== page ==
In Australia, our social distancing measures and lockdown of non-essential services have had a positive impact on the rate of COVID-19 infections. So much so the government recently announced its three-stage plan to relax coronavirus restrictions. Great news!
However, experts say we still have a long way to go before things return to normal. And the situation can easily change again – meaning what’s defined as ‘essential’ one day can be scratched from that list the next.
It’s unsurprising that, as we navigate the COVID-19 pandemic, many people are wondering what are classed as essential services in the auto industry. Here’s an overview as of late May.
What’s an Essential Service?
When the government called on the shutdown of non-essential activity it listed a few of the most obvious things (supermarkets, banks, pharmacies and service stations for example) but never gave an exhaustive list.
Prime Minister Scott Morrison said shopping should be limited to what you need, such as food and other essential supplies. Naturally, for those services to continue to meet public demand, freight, logistics and home delivery services need to remain in operation.
Plus, services that support safe access to private transport need to continue for front-line workers.
To a certain extent, we’ve been self-governing when it comes to making decisions on what’s essential in our lives. And the evidence shows we’re doing a good job at it.
But what effect has it had on the auto industry?
Impacts on Australia’s auto industry from coronavirus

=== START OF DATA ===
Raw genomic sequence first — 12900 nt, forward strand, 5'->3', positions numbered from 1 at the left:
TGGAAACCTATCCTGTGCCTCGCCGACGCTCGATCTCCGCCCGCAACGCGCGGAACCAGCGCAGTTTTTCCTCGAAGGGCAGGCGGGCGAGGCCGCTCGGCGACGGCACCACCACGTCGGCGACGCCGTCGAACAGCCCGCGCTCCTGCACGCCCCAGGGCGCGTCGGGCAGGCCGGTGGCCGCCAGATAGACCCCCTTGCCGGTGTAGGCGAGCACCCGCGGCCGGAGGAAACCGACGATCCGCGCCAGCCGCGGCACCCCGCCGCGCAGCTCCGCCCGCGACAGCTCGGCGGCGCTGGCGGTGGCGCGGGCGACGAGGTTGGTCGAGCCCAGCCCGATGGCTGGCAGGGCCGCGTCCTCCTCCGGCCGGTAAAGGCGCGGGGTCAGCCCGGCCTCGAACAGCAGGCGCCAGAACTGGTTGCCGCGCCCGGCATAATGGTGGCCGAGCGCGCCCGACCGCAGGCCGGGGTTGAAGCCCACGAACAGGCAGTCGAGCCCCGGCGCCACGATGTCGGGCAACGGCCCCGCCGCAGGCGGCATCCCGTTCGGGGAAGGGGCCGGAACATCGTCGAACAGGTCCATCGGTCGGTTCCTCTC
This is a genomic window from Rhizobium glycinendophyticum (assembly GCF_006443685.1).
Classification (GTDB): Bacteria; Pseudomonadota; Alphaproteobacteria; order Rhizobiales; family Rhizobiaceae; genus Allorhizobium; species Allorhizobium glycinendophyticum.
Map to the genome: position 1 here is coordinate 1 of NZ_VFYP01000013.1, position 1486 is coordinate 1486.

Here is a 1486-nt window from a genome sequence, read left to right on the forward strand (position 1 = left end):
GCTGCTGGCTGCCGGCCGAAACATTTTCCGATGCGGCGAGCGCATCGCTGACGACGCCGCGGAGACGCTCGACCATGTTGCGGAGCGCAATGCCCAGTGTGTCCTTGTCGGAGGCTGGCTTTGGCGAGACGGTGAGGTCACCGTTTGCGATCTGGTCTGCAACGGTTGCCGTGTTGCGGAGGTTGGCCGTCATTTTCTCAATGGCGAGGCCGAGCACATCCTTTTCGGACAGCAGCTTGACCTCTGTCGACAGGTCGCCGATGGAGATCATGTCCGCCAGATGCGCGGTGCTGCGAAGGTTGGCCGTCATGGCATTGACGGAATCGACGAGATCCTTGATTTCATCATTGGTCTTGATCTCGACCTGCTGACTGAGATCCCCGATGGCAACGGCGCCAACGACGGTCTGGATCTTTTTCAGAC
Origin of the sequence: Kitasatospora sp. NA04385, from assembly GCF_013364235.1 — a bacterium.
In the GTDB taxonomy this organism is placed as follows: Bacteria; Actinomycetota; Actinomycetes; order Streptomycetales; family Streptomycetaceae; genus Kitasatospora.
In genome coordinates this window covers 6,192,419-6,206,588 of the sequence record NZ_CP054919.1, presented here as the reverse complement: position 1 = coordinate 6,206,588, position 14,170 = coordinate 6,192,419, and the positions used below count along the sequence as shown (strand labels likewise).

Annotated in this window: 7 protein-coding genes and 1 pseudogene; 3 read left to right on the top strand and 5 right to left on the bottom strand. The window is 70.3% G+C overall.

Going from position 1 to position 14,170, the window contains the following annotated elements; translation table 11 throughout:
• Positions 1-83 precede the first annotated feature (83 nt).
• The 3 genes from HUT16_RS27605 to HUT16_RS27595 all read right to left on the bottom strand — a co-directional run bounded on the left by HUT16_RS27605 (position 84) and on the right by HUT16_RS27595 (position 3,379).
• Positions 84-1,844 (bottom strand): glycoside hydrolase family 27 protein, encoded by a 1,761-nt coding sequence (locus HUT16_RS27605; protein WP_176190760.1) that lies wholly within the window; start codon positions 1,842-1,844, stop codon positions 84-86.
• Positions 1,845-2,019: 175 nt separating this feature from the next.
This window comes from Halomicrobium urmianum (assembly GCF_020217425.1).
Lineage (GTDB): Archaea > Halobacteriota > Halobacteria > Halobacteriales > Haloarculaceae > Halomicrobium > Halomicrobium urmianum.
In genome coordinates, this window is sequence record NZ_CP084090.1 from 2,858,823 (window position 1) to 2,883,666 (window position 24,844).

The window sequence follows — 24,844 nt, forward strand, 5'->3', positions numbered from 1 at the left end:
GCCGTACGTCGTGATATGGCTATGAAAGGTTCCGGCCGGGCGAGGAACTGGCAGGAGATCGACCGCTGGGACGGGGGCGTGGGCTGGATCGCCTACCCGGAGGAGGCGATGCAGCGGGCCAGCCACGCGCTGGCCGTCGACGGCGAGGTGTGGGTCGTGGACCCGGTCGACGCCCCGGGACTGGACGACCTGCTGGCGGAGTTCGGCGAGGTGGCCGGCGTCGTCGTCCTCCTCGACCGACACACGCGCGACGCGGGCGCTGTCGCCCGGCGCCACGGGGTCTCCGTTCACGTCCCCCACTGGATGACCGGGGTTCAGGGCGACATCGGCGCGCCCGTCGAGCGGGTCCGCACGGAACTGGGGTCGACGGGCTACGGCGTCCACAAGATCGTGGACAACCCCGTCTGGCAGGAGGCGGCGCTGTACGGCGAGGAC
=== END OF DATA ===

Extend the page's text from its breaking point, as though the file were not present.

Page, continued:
In anticipation of detrimental impacts to the industry, in March the Motor Trades Association of Australia (MTAA) and the Australian Automotive Aftermarket Association (AAAA) began lobbying for the ‘Automotive Supply Chain’ to continue to be recognised as essential services.
Among a larger list of logistical services, this includes:
- Automotive repair and maintenance facilities (servicing and supply of parts for private and commercial vehicles)
- Postal and shipping workers, including private companies and those that move cargo or passengers
- Dealerships selling new and used cars
The CEO of AAAA, Stuart Charity said, “We want to make sure that we can keep cars and trucks on the road in this time of crisis, particularly for those who are supporting others or accessing medical care or medication. With some supermarkets restricting delivery services, for many people being able to access a local supermarket requires a car.”
The Federal Chamber of Automotive Industries (FCAI) chief executive, Tony Weber agreed, saying, “With the increasing focus on social distancing, safe and reliable private transport is essential to enable communities and businesses to continue to operate.”
In fact, the Australian Automotive Dealers Association (AADA) is recommending that now might be the perfect time to book in that overdue service.
Impacts on Australia’s car insurance industry from coronavirus
We can’t speak for others in our industry, however at PD Insurance we’ve seen little impact to date.
The two noticeable changes we have experienced are:
- Claims falling slightly due to fewer drivers on the road (and therefore fewer accidents)
- An increase in roadside assistance due to people driving their cars infrequently (leading to flat battery, etc)
With the slow easing of travel and other public health order restrictions, we expect this to remain so as things slowly return to ‘normal’.
Having said this, many people are still driving their car on a regular basis. And even those practicing the strictest of social distancing measures are still likely need to drive from time to time (groceries, work, medical appointments, etc).
That’s why we continue to urge Australians to keep their car insurance and roadside assistance up to date. You never know when you’ll need to drive somewhere, and accidents happen all the time.
But this isn’t the only rationale – here are all the reasons why you shouldn’t cancel your car insurance.
Over to You – Essential Auto Industry Services
What are your thoughts on the impact of COVID-19 on the auto industry? What ‘essential’ auto services have you used during the pandemic? Or have you decided to put things on hold until a particular point in the future? Tell us below or on our Facebook page.